Stock Market Today: Will These Fear Factors Kill the Rally?

Email

The major headlines in the stock market today include: Stocks try to hold on to a third straight week of gains, manufacturing slumps to three-year lows, jobless claims remain depressing, and these two stocks deserve a closer look.

  • Stocks try to rally- It has been over a week since QE3 was announced and the markets recently have been sluggish. After a strong rally leading up to the announcement of QE3, stocks cooled off this week amid the continuing global uncertainty. Today's trading session opened with all three major indexes rising higher as they try to start September with three straight weeks of gains. If the markets hold on to their early gains it will be a solid start to the month. The bullish trend is threatened though as anxieties increase over the looming fiscal cliff and the ongoing trend of lousy economic data.
  • Jobless claims troubling again- The labor market and unemployment are the main reasons the U.S. Federal Reserve cited in their decision to implement QE3. Yesterday's (Thursday) initial jobless claims back up that move but economists will want to see improved numbers in the near future if QE3 is ever going to be considered successful for the economy. Last week's jobless claims fell to 382,000 from the previous week's 385,000 but still missed economists' projections for initial claims around 375,000. Another troubling sign is that the four-week average which is considered a less volatile figure rose by 2,000 to 377,750, the highest level since June. "Businesses clearly remain reluctant to aggressively boost their workforces amid the current risks associated with the soft economy and significant uncertainty surrounding fiscal policy next year," Jim Baird, chief investment strategist at Plante Moran Financial Advisors told MarketWatch.
  • Markit shows manufacturing weakest in 3 years – Manufacturing measured by the Markit Purchasing Managers Index remained at 51.5 in September. That was also the average for the third quarter and well below the 54.2 measure for last quarter. A reading above 50 indicates expansion but this number was not encouraging as it was the lowest quarterly average since the third quarter of 2009. "I don't think the economy is going anywhere fast. The jobs market is still very difficult and manufacturing, which was a key pillar of the recovery is beginning to crack," Ryan Sweet, a senior economist at Moody's Analytics in West Chester Pennsylvania told Reuters.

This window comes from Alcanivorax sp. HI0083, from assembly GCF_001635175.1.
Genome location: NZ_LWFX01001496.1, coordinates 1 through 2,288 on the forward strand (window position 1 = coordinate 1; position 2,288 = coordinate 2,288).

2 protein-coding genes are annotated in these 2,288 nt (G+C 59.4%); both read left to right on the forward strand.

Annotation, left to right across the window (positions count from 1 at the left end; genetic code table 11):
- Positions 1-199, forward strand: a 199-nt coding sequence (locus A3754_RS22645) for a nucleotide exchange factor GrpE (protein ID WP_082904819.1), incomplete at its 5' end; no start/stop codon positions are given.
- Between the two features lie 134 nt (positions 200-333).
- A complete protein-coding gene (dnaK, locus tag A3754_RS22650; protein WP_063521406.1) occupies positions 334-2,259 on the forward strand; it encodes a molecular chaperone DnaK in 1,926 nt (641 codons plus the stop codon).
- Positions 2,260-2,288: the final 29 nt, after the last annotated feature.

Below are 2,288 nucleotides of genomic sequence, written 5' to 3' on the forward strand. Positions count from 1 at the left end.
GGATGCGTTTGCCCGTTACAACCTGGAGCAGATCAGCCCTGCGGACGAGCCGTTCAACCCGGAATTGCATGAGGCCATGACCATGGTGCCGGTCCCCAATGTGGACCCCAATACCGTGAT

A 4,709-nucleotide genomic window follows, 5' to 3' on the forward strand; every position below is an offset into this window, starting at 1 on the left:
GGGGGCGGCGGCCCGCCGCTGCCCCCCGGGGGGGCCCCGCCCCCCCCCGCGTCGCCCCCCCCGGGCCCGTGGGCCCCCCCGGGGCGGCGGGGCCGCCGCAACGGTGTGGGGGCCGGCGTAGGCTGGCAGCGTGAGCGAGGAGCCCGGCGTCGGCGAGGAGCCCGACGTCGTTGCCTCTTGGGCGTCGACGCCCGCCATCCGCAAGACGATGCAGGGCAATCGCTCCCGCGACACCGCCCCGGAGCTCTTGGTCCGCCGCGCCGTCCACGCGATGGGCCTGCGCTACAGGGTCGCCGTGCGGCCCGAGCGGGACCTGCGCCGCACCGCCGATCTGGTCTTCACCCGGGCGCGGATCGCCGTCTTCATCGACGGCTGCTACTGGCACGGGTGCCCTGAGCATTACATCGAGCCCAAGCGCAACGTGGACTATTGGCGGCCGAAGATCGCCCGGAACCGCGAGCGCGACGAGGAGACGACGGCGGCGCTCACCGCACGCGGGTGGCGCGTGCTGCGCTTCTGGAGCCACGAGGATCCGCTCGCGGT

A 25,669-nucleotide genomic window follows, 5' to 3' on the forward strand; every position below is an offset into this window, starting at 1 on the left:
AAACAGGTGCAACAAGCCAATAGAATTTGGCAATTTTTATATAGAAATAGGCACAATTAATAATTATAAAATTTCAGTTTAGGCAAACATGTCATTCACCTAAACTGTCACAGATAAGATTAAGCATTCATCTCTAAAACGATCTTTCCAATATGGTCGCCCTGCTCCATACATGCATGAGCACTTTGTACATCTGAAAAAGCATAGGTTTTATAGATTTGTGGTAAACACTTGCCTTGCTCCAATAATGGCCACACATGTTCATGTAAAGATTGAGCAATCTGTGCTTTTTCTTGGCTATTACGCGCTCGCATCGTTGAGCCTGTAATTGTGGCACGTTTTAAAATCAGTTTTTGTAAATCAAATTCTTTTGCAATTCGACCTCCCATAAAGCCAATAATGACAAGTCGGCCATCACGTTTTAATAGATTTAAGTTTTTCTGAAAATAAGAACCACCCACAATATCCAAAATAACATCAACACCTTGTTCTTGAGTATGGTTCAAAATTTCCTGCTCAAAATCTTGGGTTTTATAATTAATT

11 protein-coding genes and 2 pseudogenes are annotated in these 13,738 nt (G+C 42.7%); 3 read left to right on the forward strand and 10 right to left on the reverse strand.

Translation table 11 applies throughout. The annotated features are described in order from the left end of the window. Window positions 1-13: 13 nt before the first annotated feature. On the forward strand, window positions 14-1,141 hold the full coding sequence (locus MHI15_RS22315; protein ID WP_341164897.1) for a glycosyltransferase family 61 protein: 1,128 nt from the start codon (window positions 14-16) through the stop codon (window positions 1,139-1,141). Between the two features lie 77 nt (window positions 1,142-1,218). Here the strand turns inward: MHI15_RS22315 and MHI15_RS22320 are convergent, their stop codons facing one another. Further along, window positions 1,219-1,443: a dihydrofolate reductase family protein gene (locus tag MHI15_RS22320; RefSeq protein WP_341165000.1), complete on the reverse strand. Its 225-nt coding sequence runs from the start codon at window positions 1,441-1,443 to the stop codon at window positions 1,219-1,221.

In the stock market, these two companies have started the day off strong:

  • Darden Restaurants Inc. (NYSE: DRI) profit rises as same-store sales struggle- Darden, whose stores include Olive Garden and Red Lobster reported its fiscal first-quarter earnings on Friday. The company reported net income rose 4% to $110.8 million, or 85 cents per share, from $106.6 million, or 78 cents per share last year. Analysts had expected earnings of 83 cents per share. Overall revenue was up 5% to $2.03 billion from $1.94 billion a year ago, but Darden saw same-store sales fall at Red Lobster and Olive Garden. The rise in revenue was led by openings of new restaurants. DRI stock is up more than 4% and reached a new 52-week high today of $57.93.
  • Oracle Corp. (Nasdaq: ORCL) income rises but misses sales estimates- Oracle, the world's third largest software maker, reported fiscal first-quarter earnings of $2.03 billion, or 41 cents a share, up from $1.84 billion, or 36 cents a year ago. But what is a concern is the company's falling hardware division that it acquired through the 2010 purchase of Sun Microsystems Inc. Revenue for hardware products dropped 24% and overall sales fell 2.3% to $8.18 billion, below the $8.42 billion estimate. "Hardware's going to continue to be a struggle for them," Pat Walravens, an analyst at JMP Securities LLC told Bloomberg News. "Sun was a big company, and it's going down." ORCL stock is up almost 1% after opening up more than 3%.

The Dow Jones was up 27 points, or 0.20%, and the S&P 500 was up 4.16 points, or 0.28% in early trading.

Related Articles and News:

Join the conversation. Click here to jump to comments…

Leave a Reply

Your email address will not be published. Required fields are marked *

Some HTML is OK